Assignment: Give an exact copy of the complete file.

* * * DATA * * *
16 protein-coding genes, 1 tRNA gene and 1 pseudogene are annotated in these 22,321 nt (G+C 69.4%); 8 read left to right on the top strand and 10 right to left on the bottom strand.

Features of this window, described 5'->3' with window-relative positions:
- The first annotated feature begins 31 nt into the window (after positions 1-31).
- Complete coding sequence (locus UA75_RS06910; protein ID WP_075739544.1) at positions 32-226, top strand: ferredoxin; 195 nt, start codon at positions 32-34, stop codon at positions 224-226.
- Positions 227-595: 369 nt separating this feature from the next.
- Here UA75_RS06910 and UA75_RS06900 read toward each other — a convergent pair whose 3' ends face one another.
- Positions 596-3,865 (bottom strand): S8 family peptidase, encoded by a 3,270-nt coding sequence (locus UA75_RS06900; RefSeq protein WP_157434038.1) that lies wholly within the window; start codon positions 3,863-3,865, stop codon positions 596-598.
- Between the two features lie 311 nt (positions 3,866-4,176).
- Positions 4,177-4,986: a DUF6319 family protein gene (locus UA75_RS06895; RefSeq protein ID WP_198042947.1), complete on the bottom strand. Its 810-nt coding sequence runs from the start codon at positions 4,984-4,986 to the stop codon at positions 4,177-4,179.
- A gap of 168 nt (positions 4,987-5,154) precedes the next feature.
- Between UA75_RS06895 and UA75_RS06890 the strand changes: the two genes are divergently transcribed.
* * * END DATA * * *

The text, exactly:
16 protein-coding genes, 1 tRNA gene and 1 pseudogene are annotated in these 22,321 nt (G+C 69.4%); 8 read left to right on the top strand and 10 right to left on the bottom strand.

Features of this window, described 5'->3' with window-relative positions:
- The first annotated feature begins 31 nt into the window (after positions 1-31).
- Complete coding sequence (locus UA75_RS06910; protein ID WP_075739544.1) at positions 32-226, top strand: ferredoxin; 195 nt, start codon at positions 32-34, stop codon at positions 224-226.
- Positions 227-595: 369 nt separating this feature from the next.
- Here UA75_RS06910 and UA75_RS06900 read toward each other — a convergent pair whose 3' ends face one another.
- Positions 596-3,865 (bottom strand): S8 family peptidase, encoded by a 3,270-nt coding sequence (locus UA75_RS06900; RefSeq protein WP_157434038.1) that lies wholly within the window; start codon positions 3,863-3,865, stop codon positions 596-598.
- Between the two features lie 311 nt (positions 3,866-4,176).
- Positions 4,177-4,986: a DUF6319 family protein gene (locus UA75_RS06895; RefSeq protein ID WP_198042947.1), complete on the bottom strand. Its 810-nt coding sequence runs from the start codon at positions 4,984-4,986 to the stop codon at positions 4,177-4,179.
- A gap of 168 nt (positions 4,987-5,154) precedes the next feature.
- Between UA75_RS06895 and UA75_RS06890 the strand changes: the two genes are divergently transcribed.